Interview: Author Emily Giffin on ‘Something Borrowed’
On May 6, the movie Something Borrowed will open in theaters nationwide. Ginnifer Goodwin stars as Rachel, a single attorney who realizes that she is in love with her best friend Darcy’s (Kate Hudson) fiance.
The film is based on the book by Emily Giffin, a popular author who has gathered legions of female fans over the course of her career. She has published five novels to date. Time Out New York has called Something Borrowed “A contemporary fairy tale”, and that seems like an accurate take on the novel.
I was recently asked to participate in an interview with Giffin, along with some book bloggers. The following is the transcript from our discussion.
Question: I heard in an interview last year that you said that you had a speaking part for Something Borrowed written into your contract. I was wondering if you made it into the movie?
Emily Giffin: I did. I don’t think it was a speaking part if I said that. I was incorrect about that, but it’s a cameo. There’s a little scene where I can be found on a park bench reading my book. It was a lot of fun to be on set.
Question: Was there a scene from the book that you knew absolutely had to be in the movie?
Emily Giffin: I felt very strongly that there should be flashbacks that we were able to see since the movie starts the night of her birthday party, and in books you can write flashbacks so easily.
I wanted to see into the night where things change and how Dex ended up going for Darcy instead of Rachel, and I wanted to see a feeling of how all of them got to this point in their lives.
They’re actually my favorite parts of the movie, those moments. Because I think we all have moments in our lives that we would look back to as a fork in the road or a turning point where we say that we took, you know, we broke up with that guy that night or we said this or we took this job or went to this school.
And so I really like that they capture the strong emotions of these moments.
Question: Are you Team Rachel or Team Darcy? Who are you pulling for?
Emily Giffin: I’m pulling for Rachel in this movie. And with this book, I’m pulling for Rachel because it’s her story. It’s really about her art and her learning to stand up for herself and go after what she wants. And so I really pull for her in that respect.
I think that there are a lot of stories where there’s definitely one person who you’re pulling for and there’s another person who you’re not supposed to like.
But I don’t feel that way about mine. I didn’t feel that way as I wrote the book, and I don’t feel that way as I watched the movie. It’s much more complicated than that. And even though I’m more on Rachel’s side, you know I don’t hate Darcy.
Question: I was really excited to talk to you because back in the day this book was passed around among all of my friends. We all read it. And I was really, really pleased with the casting from the movie.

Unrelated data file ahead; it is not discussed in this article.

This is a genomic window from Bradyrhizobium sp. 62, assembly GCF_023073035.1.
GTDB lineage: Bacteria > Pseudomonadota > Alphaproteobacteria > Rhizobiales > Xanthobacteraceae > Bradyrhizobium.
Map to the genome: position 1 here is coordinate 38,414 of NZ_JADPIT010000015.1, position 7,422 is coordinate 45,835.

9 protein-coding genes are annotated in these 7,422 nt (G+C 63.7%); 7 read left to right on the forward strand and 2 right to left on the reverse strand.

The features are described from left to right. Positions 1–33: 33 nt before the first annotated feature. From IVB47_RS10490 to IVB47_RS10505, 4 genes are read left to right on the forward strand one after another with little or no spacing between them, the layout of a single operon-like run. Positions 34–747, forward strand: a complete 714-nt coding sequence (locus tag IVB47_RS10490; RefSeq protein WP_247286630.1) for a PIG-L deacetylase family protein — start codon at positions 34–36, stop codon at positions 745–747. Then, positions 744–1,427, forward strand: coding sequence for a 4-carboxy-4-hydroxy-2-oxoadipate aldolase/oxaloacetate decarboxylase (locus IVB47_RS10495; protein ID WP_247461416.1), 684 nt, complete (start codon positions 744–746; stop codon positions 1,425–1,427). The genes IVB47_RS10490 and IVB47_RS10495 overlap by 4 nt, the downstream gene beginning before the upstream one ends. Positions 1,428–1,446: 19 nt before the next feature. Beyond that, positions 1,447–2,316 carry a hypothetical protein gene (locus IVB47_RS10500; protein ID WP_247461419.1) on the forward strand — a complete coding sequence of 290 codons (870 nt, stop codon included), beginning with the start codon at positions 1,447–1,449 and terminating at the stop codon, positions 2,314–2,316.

Are you happy with the casting?
Emily Giffin: I loved the cast – the cast is fabulous. I mean, they’re so perfect. Ginnifer Goodwin, with her face and her expression and her hair, is so much like the Rachel I imagined. And John Krasinski, though a bit taller than Ethan, has that sort of original face that I had imagined for Ethan, but yet he is still very good looking. And then Dex is gorgeous! Colin Egglesfield is so beautiful that he’s actually a little better looking than the Dex in my mind. He really is often such a nice guy and that comes through. His performance is very sincere, and that was important to me.
And then Kate Hudson knocks it out of the park. She taps into Darcy like no other actress could. Hilary Swank says this, and I’m right there with her. She is the only one we wanted for Darcy. And that’s true even though her hair is the wrong color. Darcy is a brunette instead of a blonde. And yet, you forget about the physical characteristics as soon as you see her in that very first scene.
Question: I have a question about the other novels that you’ve written. You often come back and revisit characters from previous books. Had you always planned on doing that and how you are able to incorporate them back into the story?
Emily Giffin: I think in the beginning it was because I wrote the sequel and then there was a sense that there was going to be a series. I never intended to even write a sequel let alone a series. So part of it is just that I like to make my readers happy. And I like to give them updates of what’s going on with these characters that they love. And sort of answer questions like, “What do you think? Do you think Claudia and Ben had a baby? Or, do you think that Dex and Rachel still happy?” and so forth.
And so I think that’s really why I do that. And then a nice little by-product of that is to show the interrelatedness of the people. I like combining these different worlds.
Question: I have read that Something Blue is kind of in the works for possibly being made into a movie, and I was wondering if that one is going into production at some point in the near future?